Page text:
Get started with log queries in Azure Monitor


If you're collecting data from at least one virtual machine, you can work through this exercise in your own environment. For other scenarios, use our demo environment, which includes plenty of sample data.

If you already know how to query in Kusto Query Language (KQL) but need to quickly create useful queries based on resource types, see the saved example queries pane in Use queries in Azure Monitor Log Analytics.

In this tutorial, you'll learn to write log queries in Azure Monitor. The article shows you how to:

  • Understand query structure.
  • Sort query results.
  • Filter query results.
  • Specify a time range.
  • Select which fields to include in the results.
  • Define and use custom fields.
  • Aggregate and group results.

For a tutorial on using Log Analytics in the Azure portal, see Get started with Azure Monitor Log Analytics.

For more information about log queries in Azure Monitor, see Overview of log queries in Azure Monitor.

Here's a video version of this tutorial:

Write a new query

Queries can start with either a table name or the search command. It's a good idea to start with a table name because it defines a clear scope for the query. It also improves query performance and the relevance of the results.


KQL, which is used by Azure Monitor, is case sensitive. Language keywords are usually written in lowercase. When you use names of tables or columns in a query, be sure to use the correct case, as shown on the schema pane.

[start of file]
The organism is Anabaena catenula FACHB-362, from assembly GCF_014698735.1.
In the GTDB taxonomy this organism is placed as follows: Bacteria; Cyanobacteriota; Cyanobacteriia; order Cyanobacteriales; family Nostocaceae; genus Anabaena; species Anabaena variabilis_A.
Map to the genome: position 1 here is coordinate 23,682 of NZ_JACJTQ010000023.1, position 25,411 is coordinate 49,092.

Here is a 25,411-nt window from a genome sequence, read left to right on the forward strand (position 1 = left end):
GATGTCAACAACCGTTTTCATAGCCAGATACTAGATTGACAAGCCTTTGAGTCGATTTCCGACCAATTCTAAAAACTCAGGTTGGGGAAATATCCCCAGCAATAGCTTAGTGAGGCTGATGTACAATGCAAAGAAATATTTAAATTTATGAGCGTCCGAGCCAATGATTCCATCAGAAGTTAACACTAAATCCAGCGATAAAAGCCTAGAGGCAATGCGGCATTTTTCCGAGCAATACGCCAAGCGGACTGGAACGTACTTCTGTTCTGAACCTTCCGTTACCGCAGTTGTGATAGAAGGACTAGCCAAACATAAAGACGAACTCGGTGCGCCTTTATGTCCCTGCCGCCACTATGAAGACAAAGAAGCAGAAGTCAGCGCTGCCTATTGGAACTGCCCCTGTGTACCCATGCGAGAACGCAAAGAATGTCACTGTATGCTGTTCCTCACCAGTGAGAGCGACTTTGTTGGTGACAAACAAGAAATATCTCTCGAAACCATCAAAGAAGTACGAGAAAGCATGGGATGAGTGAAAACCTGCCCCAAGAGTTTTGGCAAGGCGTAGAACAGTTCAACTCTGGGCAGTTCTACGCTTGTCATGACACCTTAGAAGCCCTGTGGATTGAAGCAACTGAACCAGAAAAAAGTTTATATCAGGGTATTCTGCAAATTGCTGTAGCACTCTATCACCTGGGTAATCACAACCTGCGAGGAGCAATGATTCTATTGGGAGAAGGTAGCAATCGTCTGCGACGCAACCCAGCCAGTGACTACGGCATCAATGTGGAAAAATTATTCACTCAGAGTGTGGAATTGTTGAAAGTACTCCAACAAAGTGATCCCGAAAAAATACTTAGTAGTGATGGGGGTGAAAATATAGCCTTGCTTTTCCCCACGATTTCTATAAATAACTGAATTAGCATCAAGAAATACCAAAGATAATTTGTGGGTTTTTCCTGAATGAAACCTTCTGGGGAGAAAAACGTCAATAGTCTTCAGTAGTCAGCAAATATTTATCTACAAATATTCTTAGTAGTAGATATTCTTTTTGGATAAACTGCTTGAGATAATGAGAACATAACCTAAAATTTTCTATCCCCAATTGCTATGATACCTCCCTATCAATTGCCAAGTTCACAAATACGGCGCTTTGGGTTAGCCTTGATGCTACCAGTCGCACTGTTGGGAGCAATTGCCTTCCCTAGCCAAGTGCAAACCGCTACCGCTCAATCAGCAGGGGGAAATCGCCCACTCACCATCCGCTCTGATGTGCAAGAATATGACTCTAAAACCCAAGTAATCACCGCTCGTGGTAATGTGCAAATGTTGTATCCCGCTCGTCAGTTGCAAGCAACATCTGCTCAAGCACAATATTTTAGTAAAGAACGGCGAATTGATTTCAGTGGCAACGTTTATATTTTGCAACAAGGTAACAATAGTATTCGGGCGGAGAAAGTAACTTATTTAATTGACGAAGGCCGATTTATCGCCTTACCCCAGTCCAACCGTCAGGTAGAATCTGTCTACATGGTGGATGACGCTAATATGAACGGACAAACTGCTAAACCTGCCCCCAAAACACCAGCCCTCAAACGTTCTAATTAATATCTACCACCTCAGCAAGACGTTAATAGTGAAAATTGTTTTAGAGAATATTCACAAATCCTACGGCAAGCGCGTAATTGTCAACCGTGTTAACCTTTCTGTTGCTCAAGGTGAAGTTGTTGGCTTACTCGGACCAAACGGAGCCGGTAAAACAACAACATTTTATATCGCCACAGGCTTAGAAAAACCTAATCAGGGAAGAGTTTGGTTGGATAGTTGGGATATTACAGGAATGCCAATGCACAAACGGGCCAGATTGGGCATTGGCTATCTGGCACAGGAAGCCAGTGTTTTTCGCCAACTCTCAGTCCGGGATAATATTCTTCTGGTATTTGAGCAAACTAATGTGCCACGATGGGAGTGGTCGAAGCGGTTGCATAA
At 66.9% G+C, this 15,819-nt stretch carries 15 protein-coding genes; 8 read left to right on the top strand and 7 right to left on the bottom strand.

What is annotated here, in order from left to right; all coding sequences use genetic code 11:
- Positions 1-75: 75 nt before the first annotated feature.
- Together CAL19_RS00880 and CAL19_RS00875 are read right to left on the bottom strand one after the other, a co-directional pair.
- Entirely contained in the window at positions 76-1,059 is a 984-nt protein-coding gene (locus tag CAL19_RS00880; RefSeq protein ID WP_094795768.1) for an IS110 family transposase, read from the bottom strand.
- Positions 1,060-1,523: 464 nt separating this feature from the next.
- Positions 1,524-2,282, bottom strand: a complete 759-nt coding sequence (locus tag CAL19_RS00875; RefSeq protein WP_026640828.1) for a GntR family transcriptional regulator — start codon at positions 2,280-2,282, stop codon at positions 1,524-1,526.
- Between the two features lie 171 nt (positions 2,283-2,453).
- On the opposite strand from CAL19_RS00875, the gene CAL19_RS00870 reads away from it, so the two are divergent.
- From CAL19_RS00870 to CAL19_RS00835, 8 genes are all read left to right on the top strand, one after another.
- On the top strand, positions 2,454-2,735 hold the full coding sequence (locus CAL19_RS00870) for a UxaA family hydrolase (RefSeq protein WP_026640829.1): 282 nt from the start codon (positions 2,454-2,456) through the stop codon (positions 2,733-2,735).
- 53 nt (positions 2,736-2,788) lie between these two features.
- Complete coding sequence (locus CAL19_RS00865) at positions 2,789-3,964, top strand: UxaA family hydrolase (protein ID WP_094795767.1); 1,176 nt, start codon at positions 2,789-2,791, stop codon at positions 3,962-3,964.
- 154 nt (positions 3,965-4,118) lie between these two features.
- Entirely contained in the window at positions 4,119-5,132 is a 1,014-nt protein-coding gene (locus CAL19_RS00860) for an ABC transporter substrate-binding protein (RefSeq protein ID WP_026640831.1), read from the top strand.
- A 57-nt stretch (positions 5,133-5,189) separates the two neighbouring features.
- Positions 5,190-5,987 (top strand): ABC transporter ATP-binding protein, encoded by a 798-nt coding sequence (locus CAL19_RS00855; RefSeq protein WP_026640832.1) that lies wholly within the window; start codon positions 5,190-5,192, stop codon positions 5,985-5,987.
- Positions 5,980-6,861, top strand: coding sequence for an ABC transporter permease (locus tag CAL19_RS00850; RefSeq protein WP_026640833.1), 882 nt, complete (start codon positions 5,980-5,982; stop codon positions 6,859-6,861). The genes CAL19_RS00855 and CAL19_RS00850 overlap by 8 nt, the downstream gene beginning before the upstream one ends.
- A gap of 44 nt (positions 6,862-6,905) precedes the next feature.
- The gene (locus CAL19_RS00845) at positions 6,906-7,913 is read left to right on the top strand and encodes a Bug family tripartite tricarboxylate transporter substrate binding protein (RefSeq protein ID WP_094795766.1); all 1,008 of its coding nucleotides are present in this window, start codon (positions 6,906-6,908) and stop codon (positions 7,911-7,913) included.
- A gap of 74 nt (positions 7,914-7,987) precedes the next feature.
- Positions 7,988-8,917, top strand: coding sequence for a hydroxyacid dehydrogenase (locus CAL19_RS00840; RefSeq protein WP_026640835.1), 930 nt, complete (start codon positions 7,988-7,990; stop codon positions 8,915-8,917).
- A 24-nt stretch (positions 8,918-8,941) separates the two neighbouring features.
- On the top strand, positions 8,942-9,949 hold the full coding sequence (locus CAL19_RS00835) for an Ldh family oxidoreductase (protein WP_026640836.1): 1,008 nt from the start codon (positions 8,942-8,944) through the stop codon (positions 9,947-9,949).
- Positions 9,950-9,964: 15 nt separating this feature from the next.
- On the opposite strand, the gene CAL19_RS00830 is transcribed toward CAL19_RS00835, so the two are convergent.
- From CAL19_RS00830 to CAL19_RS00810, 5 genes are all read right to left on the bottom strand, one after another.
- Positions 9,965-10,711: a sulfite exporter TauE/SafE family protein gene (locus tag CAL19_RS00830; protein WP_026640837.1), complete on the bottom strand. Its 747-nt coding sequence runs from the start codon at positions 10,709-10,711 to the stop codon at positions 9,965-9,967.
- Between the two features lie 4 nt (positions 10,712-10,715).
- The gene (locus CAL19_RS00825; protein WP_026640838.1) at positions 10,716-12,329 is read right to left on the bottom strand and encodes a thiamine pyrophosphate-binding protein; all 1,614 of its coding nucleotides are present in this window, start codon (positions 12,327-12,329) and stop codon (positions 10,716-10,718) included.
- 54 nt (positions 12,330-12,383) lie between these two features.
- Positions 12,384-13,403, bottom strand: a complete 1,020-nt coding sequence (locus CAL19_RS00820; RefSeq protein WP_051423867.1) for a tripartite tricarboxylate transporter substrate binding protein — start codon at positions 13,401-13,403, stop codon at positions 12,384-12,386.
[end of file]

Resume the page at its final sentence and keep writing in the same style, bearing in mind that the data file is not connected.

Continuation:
Table-based queries

Azure Monitor organizes log data in tables, each composed of multiple columns. All tables and columns are shown on the schema pane in Log Analytics in the Analytics portal. Identify a table that you're interested in, and then take a look at a bit of data:

| take 10

The preceding query returns 10 results from the SecurityEvent table, in no specific order. This common way to get a glance at a table helps you to understand its structure and content. Let's examine how it's built:

  • The query starts with the table name SecurityEvent, which defines the scope of the query.
  • The pipe (|) character separates commands, so the output of the first command is the input of the next. You can add any number of piped elements.
  • Following the pipe is the take command, which returns a specific number of arbitrary records from the table.

We could run the query even without adding | take 10. The command would still be valid, but it could return up to 10,000 results.

Search queries

Search queries are less structured. They're better suited for finding records that include a specific value in any of their columns:

search in (SecurityEvent) "Cryptographic"
| take 10

This query searches the SecurityEvent table for records that contain the phrase "Cryptographic." Of those records, 10 records will be returned and displayed. If you omit the in (SecurityEvent) part and run only search "Cryptographic", the search will go over all tables. The process would then take longer and be less efficient.


Search queries are ordinarily slower than table-based queries because they have to process more data.

Sort and top